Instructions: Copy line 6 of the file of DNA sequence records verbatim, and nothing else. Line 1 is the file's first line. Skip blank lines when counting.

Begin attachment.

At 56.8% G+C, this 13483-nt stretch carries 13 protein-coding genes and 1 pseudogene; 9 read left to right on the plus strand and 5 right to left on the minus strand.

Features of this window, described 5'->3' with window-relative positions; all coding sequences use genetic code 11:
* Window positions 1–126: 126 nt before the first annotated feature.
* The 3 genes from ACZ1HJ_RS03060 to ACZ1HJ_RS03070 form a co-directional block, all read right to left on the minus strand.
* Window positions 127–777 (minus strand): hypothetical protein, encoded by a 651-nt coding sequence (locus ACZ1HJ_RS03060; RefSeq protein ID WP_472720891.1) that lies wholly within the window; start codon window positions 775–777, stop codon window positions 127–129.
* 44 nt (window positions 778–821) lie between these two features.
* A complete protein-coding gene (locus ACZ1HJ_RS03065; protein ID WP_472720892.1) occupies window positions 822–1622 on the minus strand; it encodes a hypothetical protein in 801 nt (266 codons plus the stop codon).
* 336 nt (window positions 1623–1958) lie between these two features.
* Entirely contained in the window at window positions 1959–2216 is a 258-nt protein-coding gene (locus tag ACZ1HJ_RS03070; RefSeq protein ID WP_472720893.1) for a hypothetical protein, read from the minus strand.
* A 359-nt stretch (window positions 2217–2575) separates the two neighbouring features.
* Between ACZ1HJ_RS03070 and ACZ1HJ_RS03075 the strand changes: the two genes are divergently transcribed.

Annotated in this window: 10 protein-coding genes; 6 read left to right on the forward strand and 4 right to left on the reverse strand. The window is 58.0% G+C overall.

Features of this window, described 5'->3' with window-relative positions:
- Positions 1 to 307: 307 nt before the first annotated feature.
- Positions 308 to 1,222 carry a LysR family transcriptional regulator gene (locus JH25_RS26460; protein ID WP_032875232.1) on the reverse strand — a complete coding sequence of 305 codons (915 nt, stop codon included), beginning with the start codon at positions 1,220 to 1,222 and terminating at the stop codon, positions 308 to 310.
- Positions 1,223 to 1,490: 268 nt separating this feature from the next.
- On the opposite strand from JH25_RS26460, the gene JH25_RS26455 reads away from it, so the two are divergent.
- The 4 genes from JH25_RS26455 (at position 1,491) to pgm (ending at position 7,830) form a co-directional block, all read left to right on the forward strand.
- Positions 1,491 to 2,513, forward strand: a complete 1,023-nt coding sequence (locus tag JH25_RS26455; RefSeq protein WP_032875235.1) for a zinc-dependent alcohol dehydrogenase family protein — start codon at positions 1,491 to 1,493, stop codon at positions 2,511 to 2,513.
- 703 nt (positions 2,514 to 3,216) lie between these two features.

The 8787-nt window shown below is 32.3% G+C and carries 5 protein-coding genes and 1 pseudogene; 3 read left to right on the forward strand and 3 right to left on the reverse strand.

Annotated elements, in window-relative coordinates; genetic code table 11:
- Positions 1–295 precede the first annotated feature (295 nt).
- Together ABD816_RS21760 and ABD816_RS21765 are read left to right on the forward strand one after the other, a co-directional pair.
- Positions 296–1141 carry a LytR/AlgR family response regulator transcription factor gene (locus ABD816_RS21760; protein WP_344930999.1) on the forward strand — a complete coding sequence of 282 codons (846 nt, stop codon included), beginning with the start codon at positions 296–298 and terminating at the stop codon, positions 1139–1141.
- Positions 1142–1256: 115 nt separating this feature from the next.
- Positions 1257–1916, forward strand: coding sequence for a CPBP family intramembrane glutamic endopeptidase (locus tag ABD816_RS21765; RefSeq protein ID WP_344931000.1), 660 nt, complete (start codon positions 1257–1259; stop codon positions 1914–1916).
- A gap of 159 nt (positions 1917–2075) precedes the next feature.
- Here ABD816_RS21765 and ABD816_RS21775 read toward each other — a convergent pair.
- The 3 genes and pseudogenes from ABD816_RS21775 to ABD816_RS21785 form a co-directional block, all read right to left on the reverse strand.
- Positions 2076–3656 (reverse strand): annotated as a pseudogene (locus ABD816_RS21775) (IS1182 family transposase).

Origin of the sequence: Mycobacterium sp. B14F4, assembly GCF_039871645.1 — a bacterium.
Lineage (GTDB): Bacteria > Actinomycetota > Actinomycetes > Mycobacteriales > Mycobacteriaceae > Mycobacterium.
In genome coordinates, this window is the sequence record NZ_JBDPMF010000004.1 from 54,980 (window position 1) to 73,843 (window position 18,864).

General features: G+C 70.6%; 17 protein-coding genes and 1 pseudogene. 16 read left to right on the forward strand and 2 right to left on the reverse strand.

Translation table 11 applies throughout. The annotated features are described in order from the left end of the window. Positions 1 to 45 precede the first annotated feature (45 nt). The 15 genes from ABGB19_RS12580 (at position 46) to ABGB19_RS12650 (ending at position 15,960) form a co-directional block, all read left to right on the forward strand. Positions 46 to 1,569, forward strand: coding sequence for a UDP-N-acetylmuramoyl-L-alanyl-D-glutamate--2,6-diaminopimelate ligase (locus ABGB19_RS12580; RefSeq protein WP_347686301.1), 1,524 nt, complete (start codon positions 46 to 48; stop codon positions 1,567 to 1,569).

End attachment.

* 44 nt (window positions 778–821) lie between these two features.